The wind had picked up and it was finally time to get to learn the ropes (quite literally). Tom and the team at Explora Watersports had us totally looked after, from kite pumping to attaching the lines, everything is ready to go. The more experienced guys head off with their instructor, and the beginners in another group. We learn all the key components to kiting, from wind direction, setting up the kite, kite control and of course safety. Each of us have a go controlling the kite, which you are harnessed into.
It’s an incredible feeling once you feel the power and force of it, the first time it pulls you across the beach is quite scary! It’s not long before most of us have a grasp for controlling it, keeping it moving from the power positions to a more relaxed one, and understanding the lines. I honestly didn’t realise how technical it was, and how much respect the kites (and kite-surfers) deserve. It was a brilliant feeling to get it under your control, and to start to understand how this force could see me whizzing across the waves in the not too distant future. Well, one step at a time Scott.
Other things to do: explore the medina, SUP boarding, quad-biking, camel riding, Hamman massage, cookery classes or shopping.
Tom would float between the groups, and jump out for a surf himself, including showing us some tricks and kite-surfing over the top of a camel. Yes, you did read that correctly. When the wind was up there were so many kiters enjoying it, watching that alone was brilliant. Along with the chilled (almost hippy) like vibe to Essaouira.
We didn’t get to kite much more than that, the following day we surfed again hoping that the wind would pick up in the afternoon. It wasn’t to be, but that did give us a chance to explore the medina and harbour, grabbing a fresh fish barbeque lunch at the port. The fortress ramparts were also used for filming in Game of Thrones season 3. The day was topped off with a group camel ride along the beach at sunset.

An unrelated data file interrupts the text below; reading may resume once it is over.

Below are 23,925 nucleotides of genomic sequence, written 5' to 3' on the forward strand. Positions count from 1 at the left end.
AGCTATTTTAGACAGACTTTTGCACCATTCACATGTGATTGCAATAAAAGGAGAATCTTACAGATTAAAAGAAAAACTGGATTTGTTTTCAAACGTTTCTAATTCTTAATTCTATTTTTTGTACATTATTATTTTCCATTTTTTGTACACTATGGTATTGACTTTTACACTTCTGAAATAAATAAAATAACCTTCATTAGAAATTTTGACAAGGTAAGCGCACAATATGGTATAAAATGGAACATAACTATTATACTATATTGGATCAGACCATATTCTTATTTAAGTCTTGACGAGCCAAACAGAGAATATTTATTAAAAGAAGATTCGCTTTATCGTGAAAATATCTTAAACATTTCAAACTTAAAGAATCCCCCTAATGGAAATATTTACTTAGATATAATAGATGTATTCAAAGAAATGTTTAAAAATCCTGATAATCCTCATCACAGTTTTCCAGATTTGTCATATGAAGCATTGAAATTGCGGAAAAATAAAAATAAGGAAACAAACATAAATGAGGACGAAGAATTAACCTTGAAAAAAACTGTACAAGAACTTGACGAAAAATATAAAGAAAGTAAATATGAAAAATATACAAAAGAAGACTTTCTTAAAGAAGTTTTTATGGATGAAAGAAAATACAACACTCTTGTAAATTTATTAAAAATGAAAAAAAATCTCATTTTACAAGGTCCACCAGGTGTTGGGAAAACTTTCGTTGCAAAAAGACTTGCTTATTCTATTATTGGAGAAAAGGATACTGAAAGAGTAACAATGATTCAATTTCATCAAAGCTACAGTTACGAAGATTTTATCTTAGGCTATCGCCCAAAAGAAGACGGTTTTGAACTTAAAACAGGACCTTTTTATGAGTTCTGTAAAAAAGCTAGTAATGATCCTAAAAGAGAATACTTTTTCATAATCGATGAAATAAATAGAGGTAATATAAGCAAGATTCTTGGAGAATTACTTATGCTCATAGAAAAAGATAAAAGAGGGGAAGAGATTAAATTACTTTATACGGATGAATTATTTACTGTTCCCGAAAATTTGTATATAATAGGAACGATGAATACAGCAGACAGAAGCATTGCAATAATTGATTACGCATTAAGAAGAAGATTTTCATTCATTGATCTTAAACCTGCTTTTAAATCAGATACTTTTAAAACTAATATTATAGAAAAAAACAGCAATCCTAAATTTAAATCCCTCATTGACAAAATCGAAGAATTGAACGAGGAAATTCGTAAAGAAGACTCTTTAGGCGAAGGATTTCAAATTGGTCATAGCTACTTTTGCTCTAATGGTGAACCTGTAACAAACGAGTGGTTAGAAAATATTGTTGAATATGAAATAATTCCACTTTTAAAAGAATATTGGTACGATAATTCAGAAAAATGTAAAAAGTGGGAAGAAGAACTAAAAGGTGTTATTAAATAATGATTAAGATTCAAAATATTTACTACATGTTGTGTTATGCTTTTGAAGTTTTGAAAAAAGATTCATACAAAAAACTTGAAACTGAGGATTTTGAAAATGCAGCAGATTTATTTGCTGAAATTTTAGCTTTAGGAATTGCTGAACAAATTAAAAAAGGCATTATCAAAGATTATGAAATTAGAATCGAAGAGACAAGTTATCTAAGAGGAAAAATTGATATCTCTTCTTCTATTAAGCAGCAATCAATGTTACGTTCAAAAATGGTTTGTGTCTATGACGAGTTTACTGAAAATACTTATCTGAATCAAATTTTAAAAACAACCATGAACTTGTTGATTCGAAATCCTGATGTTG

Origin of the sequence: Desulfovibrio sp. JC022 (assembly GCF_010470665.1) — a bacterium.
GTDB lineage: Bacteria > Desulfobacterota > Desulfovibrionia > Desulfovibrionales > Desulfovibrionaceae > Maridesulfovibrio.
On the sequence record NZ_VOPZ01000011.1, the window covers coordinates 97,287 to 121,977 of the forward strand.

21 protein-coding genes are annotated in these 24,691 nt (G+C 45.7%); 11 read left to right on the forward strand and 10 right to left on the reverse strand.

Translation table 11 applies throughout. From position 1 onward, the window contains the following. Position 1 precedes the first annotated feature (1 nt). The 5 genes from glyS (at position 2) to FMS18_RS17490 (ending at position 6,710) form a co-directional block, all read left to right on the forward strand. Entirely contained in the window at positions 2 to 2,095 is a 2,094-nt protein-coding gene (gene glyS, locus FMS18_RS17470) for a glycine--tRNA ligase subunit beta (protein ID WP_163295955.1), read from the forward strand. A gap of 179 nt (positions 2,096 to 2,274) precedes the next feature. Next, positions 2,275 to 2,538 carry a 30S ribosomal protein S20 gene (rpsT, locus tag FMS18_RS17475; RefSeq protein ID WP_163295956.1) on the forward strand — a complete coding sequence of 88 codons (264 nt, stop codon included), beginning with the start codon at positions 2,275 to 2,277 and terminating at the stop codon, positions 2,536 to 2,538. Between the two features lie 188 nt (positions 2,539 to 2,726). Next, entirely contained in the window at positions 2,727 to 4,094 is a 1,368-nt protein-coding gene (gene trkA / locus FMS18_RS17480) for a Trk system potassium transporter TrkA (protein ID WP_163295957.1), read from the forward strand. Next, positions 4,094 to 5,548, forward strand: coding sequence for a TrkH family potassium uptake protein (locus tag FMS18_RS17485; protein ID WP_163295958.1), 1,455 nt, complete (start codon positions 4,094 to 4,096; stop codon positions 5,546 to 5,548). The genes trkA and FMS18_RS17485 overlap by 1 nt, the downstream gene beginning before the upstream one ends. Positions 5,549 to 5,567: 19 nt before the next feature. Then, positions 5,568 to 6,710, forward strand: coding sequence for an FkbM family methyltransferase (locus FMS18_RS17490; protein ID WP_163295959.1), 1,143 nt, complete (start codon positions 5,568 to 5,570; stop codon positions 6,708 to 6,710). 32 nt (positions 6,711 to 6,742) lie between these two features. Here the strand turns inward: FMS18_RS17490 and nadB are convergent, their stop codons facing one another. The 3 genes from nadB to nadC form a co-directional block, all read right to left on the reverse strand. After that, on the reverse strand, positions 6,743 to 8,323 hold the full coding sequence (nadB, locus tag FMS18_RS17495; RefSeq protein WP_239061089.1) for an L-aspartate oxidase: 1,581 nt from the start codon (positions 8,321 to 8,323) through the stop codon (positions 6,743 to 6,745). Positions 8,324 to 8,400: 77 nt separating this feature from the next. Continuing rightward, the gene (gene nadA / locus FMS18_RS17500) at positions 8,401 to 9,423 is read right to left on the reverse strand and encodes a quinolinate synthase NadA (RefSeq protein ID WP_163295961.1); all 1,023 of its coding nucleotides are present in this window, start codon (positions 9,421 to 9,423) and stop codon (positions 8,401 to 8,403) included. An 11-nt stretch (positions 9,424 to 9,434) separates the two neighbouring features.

Eat dinner here: Mega Loft, a fantastic new restaurant with live music and excellent views over the Medina.
The evenings were a chance to enjoy some delicious food and swap stories about our day or listen to kite-surfing stories. The first evening spent in the Riad, the second in the medina, and the third enjoying a rooftop barbeque. It’s not a party holiday by any means but having a few drinks and getting to know your new friends is a must. You’re typically on this kind of trip with likeminded people, who all have one major interest in common, so the social side is a big draw.
It was as I spoke more to Tom and the team that I started to understand the Slice of Life mentality. I appreciated what it meant. Kite-surfing is a community, and by no means a closed one. You could walk to any kite-surfing hotpot on your tod, connect the lines, get ready to launch, and someone will help you. The same person you’ll see later having a beer, who’ll invite you into their group for dinner. It is very much a way of life with kite-surfing at the core.
Hearing the stories from new friends, like kiting in Brazil, kiting by moonlight in Sri Lanka and sleeping in a hammock, it had me hooked. And this was despite getting unlucky with the wind, I didn’t even step into the water with a kite. So, imagine how I’ll feel once I do? I’ve also found out that Hayling Island, right on my doorstep at home in England, is a kite-surfing hotspot. How convenient. So I guess I’ll be seeing you again soon Slice of Life, very soon.
I travelled as a guest of KiteWorldWide and my trip was covered by them with the flight’s courtesy of the Moroccan Tourism board. A 7-night kite-surfing package starts from £650 per person based on two people sharing. It includes breakfast, 12-hours of lessons, kite-hire, SUP rental and some evening meals. Our lessons were with the team at Explora Watersports.
Brazil: Tatajuba, Prea, Jericoacoara
Cape Verde: Sal
Egypt: Seahorse Bay
Morocco: Essaouira, Dakhla
South Africa: Cape Town
Sri Lanka: Kalpitiya
Zanzibar: Jambiani / Paje